The great goddess Demeter, who gives fertility to the earth, taught people how to cultivate fertile fields. She gave the young son of the Eleusinian king, Triptolemus, wheat seeds, and he first plowed the Rary field near Eleusis with a plow three times and threw the seeds into the dark earth. A rich harvest yielded the fields blessed by Demeter herself. In a wonderful chariot drawn by the wings of dragons, Triptolemus, by order of Demeter, flew around all the countries and taught people agriculture everywhere.
Triptolemus was also in distant Scythia under King Lynch. And he taught him farming. But the proud king of the Scythians wanted to take away from Tryptolemus the fame of an agricultural teacher, he wanted to appropriate that fame for himself. Lynch decided to kill the great Triptolemus while he slept. But Demeter did not allow this atrocity to take place. She decided to punish Lynch for violating the custom of hospitality and raising his hand against her chosen one.
When Lynch slipped into the room where Triptolemus slept peacefully at night, Demeter turned the Scythian king into a wild lynx just as he leaned his dagger over the sleeper.
Lynch, turned into a lynx, hid in the dark forests, and Triptolemus left the land of the Scythians to teach the people of the great king of Demeter – agriculture, passing from country to country with his wonderful chariot.
It was not only the Scythian king Lynch who punished the goddess Demeter; she also punished the king of Thessaly, Erysichthone. Erysichthone was arrogant and wicked, he never worshiped the gods by offering sacrifices. In his wickedness he went so far as to dare to boldly insult the great goddess Demeter. He decided to cut down a hundred-year-old oak tree in the sacred forest of Demeter, inhabited by a dryad, a favorite of Demeter herself. Nothing stopped Erysichthone.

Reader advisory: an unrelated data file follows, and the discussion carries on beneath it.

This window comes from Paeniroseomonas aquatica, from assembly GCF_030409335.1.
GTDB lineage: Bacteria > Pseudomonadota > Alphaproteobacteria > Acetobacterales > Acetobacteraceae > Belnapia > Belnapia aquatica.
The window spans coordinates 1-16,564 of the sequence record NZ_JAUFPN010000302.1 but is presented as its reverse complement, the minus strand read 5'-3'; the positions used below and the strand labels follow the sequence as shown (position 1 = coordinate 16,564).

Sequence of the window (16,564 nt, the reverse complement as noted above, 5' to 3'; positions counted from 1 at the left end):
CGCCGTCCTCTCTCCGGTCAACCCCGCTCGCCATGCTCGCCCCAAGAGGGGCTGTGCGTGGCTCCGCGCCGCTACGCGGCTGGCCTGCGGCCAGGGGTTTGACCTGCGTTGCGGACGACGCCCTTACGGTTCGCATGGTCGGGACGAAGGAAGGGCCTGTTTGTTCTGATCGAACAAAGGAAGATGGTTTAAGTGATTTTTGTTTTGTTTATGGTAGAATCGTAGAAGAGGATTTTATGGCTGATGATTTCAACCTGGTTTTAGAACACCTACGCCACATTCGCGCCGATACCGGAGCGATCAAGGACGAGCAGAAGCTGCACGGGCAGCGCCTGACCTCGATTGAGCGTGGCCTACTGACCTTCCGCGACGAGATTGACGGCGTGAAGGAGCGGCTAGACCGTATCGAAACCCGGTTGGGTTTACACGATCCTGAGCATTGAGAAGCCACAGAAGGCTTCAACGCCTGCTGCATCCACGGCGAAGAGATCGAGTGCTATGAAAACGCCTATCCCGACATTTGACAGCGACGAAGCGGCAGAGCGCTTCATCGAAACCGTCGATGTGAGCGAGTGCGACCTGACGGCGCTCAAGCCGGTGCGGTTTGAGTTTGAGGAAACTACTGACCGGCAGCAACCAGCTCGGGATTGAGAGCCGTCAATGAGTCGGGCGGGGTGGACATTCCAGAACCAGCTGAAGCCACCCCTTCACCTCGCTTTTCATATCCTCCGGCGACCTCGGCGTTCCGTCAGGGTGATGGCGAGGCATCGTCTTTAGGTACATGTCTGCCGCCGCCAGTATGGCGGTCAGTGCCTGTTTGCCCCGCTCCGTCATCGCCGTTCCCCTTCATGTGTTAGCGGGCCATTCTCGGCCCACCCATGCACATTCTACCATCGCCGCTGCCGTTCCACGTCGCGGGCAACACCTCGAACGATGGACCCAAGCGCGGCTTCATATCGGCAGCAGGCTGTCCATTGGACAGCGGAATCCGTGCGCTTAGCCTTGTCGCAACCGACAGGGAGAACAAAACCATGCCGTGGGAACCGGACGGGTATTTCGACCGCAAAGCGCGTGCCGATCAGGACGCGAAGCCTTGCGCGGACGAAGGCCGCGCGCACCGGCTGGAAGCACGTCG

“If she were not Demeter’s favorite, but the goddess herself,” exclaimed the wicked man, “I will cut down this oak!”
Erysichthone snatched the ax from the servant’s hands and drove it deep into the tree. A heavy moan spread inside the oak and blood splattered from its bark. The king’s servants stood in astonishment before the oak. One of them dared to stop the king, but the angry Erysichthone killed the servant, shouting:
“Here is a reward for your obedience to the gods!”
Erysichthone cut down the hundred-year-old oak. With a groan-like noise, the oak fell to the ground and the dryad living in it died.
Dressed in dark clothes, the dryad from the sacred grove appeared before the goddess Demeter and asked her to punish Erisichton, who had killed their dear friend. Demeter was angry. She sent to bring the goddess of hunger. The dryad she sent quickly flew to Demeter’s chariot, drawn by winged dragons, to Scythia, to the Caucasus Mountains, and there she found on a barren mountain the goddess of hunger with sunken eyes, pale, with disheveled hair, with rough skin under which they could be seen only bones. The envoy surrendered Demeter’s will to the goddess of hunger, and she obeyed Demeter’s command.
The goddess of hunger found herself in Erysichthone’s home and gave him an insatiable hunger that burned all his insides. The more Erysichthone ate, the stronger his hunger pangs. Erysichthone spent his entire fortune on all sorts of dishes, which only inflamed his unquenchable agonizing hunger even more. Finally, Erysichthone was left with nothing – only one daughter. To make money and get enough, he sold his daughter as a slave. But his daughter received from the god Poseidon the gift to take on a different image, and each time she freed herself from her buyers, turning into a bird, a horse, or a cow. Many times he sold his daughter Erysichthone, but he still did not have enough money to receive from this sale, the Hunger tormented him more and more, his suffering became more and more unbearable. Finally, Erysichthone began to gnash his body with his teeth and died in terrible torment.